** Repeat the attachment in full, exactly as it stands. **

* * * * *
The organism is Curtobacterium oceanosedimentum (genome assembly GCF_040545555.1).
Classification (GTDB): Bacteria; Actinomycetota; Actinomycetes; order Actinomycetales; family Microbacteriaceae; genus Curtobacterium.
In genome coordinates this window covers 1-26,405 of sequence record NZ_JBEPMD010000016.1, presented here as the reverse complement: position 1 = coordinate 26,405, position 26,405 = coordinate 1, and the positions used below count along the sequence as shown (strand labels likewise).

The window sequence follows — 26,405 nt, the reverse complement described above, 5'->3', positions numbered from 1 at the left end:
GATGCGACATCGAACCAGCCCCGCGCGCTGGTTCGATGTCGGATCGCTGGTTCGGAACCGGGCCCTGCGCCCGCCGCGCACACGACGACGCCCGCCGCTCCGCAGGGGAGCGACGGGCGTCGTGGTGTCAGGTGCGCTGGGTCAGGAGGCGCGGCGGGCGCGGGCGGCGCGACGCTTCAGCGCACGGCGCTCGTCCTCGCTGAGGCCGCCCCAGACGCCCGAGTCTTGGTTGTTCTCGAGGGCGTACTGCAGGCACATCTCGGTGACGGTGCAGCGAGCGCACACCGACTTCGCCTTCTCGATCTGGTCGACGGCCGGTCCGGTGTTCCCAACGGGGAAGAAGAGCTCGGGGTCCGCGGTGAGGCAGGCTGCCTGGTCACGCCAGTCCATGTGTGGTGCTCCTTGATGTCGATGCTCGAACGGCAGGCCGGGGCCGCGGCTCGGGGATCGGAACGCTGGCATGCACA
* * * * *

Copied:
The organism is Curtobacterium oceanosedimentum (genome assembly GCF_040545555.1).
Classification (GTDB): Bacteria; Actinomycetota; Actinomycetes; order Actinomycetales; family Microbacteriaceae; genus Curtobacterium.
In genome coordinates this window covers 1-26,405 of sequence record NZ_JBEPMD010000016.1, presented here as the reverse complement: position 1 = coordinate 26,405, position 26,405 = coordinate 1, and the positions used below count along the sequence as shown (strand labels likewise).

The window sequence follows — 26,405 nt, the reverse complement described above, 5'->3', positions numbered from 1 at the left end:
GATGCGACATCGAACCAGCCCCGCGCGCTGGTTCGATGTCGGATCGCTGGTTCGGAACCGGGCCCTGCGCCCGCCGCGCACACGACGACGCCCGCCGCTCCGCAGGGGAGCGACGGGCGTCGTGGTGTCAGGTGCGCTGGGTCAGGAGGCGCGGCGGGCGCGGGCGGCGCGACGCTTCAGCGCACGGCGCTCGTCCTCGCTGAGGCCGCCCCAGACGCCCGAGTCTTGGTTGTTCTCGAGGGCGTACTGCAGGCACATCTCGGTGACGGTGCAGCGAGCGCACACCGACTTCGCCTTCTCGATCTGGTCGACGGCCGGTCCGGTGTTCCCAACGGGGAAGAAGAGCTCGGGGTCCGCGGTGAGGCAGGCTGCCTGGTCACGCCAGTCCATGTGTGGTGCTCCTTGATGTCGATGCTCGAACGGCAGGCCGGGGCCGCGGCTCGGGGATCGGAACGCTGGCATGCACA